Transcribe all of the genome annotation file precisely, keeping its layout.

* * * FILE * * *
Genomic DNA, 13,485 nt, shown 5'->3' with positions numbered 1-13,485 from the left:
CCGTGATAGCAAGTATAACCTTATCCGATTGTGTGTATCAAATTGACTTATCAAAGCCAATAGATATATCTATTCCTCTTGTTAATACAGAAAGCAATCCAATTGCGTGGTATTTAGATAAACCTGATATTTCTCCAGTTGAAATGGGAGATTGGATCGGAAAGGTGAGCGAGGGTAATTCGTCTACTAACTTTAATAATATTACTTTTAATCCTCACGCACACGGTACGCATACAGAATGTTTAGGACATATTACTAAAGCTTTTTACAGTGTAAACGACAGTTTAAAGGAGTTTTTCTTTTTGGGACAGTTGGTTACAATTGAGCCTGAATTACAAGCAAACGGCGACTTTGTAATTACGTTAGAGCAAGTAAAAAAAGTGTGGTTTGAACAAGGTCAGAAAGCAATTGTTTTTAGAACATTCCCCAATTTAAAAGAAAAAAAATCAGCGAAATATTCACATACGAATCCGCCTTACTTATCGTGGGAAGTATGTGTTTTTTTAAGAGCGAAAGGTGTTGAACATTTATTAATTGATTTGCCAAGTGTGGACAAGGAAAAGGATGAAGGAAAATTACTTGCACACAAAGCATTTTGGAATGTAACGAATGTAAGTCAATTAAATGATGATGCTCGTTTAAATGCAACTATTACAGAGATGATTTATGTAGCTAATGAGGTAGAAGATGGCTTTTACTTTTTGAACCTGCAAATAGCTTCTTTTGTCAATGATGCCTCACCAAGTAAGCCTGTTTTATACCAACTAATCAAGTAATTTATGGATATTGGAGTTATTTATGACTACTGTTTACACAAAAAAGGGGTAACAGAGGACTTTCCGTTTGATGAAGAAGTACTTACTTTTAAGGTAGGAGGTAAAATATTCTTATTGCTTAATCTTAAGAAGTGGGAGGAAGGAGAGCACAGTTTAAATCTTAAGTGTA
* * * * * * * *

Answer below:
Genomic DNA, 13,485 nt, shown 5'->3' with positions numbered 1-13,485 from the left:
CCGTGATAGCAAGTATAACCTTATCCGATTGTGTGTATCAAATTGACTTATCAAAGCCAATAGATATATCTATTCCTCTTGTTAATACAGAAAGCAATCCAATTGCGTGGTATTTAGATAAACCTGATATTTCTCCAGTTGAAATGGGAGATTGGATCGGAAAGGTGAGCGAGGGTAATTCGTCTACTAACTTTAATAATATTACTTTTAATCCTCACGCACACGGTACGCATACAGAATGTTTAGGACATATTACTAAAGCTTTTTACAGTGTAAACGACAGTTTAAAGGAGTTTTTCTTTTTGGGACAGTTGGTTACAATTGAGCCTGAATTACAAGCAAACGGCGACTTTGTAATTACGTTAGAGCAAGTAAAAAAAGTGTGGTTTGAACAAGGTCAGAAAGCAATTGTTTTTAGAACATTCCCCAATTTAAAAGAAAAAAAATCAGCGAAATATTCACATACGAATCCGCCTTACTTATCGTGGGAAGTATGTGTTTTTTTAAGAGCGAAAGGTGTTGAACATTTATTAATTGATTTGCCAAGTGTGGACAAGGAAAAGGATGAAGGAAAATTACTTGCACACAAAGCATTTTGGAATGTAACGAATGTAAGTCAATTAAATGATGATGCTCGTTTAAATGCAACTATTACAGAGATGATTTATGTAGCTAATGAGGTAGAAGATGGCTTTTACTTTTTGAACCTGCAAATAGCTTCTTTTGTCAATGATGCCTCACCAAGTAAGCCTGTTTTATACCAACTAATCAAGTAATTTATGGATATTGGAGTTATTTATGACTACTGTTTACACAAAAAAGGGGTAACAGAGGACTTTCCGTTTGATGAAGAAGTACTTACTTTTAAGGTAGGAGGTAAAATATTCTTATTGCTTAATCTTAAGAAGTGGGAGGAAGGAGAGCACAGTTTAAATCTTAAGTGTA